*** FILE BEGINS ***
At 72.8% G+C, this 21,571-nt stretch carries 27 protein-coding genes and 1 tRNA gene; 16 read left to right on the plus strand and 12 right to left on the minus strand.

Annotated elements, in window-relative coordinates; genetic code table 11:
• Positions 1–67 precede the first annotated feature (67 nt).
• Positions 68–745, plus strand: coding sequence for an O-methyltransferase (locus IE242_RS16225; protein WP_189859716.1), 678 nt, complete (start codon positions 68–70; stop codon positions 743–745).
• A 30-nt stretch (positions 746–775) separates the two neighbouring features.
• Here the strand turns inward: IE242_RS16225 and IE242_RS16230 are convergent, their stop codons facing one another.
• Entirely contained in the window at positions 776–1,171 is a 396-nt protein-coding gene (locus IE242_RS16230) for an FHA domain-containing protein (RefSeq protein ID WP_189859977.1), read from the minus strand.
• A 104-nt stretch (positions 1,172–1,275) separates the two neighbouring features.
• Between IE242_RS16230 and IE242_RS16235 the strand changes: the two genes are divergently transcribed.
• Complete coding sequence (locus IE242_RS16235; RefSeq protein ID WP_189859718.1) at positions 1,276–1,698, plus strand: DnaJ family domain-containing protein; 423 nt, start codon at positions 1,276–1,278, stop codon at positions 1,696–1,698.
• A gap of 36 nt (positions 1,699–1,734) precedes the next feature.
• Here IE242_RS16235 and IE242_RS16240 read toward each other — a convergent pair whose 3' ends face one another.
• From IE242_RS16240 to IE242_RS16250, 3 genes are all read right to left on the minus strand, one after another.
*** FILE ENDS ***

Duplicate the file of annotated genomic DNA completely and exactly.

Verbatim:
At 72.8% G+C, this 21,571-nt stretch carries 27 protein-coding genes and 1 tRNA gene; 16 read left to right on the plus strand and 12 right to left on the minus strand.

Annotated elements, in window-relative coordinates; genetic code table 11:
• Positions 1–67 precede the first annotated feature (67 nt).
• Positions 68–745, plus strand: coding sequence for an O-methyltransferase (locus IE242_RS16225; protein WP_189859716.1), 678 nt, complete (start codon positions 68–70; stop codon positions 743–745).
• A 30-nt stretch (positions 746–775) separates the two neighbouring features.
• Here the strand turns inward: IE242_RS16225 and IE242_RS16230 are convergent, their stop codons facing one another.
• Entirely contained in the window at positions 776–1,171 is a 396-nt protein-coding gene (locus IE242_RS16230) for an FHA domain-containing protein (RefSeq protein ID WP_189859977.1), read from the minus strand.
• A 104-nt stretch (positions 1,172–1,275) separates the two neighbouring features.
• Between IE242_RS16230 and IE242_RS16235 the strand changes: the two genes are divergently transcribed.
• Complete coding sequence (locus IE242_RS16235; RefSeq protein ID WP_189859718.1) at positions 1,276–1,698, plus strand: DnaJ family domain-containing protein; 423 nt, start codon at positions 1,276–1,278, stop codon at positions 1,696–1,698.
• A gap of 36 nt (positions 1,699–1,734) precedes the next feature.
• Here IE242_RS16235 and IE242_RS16240 read toward each other — a convergent pair whose 3' ends face one another.
• From IE242_RS16240 to IE242_RS16250, 3 genes are all read right to left on the minus strand, one after another.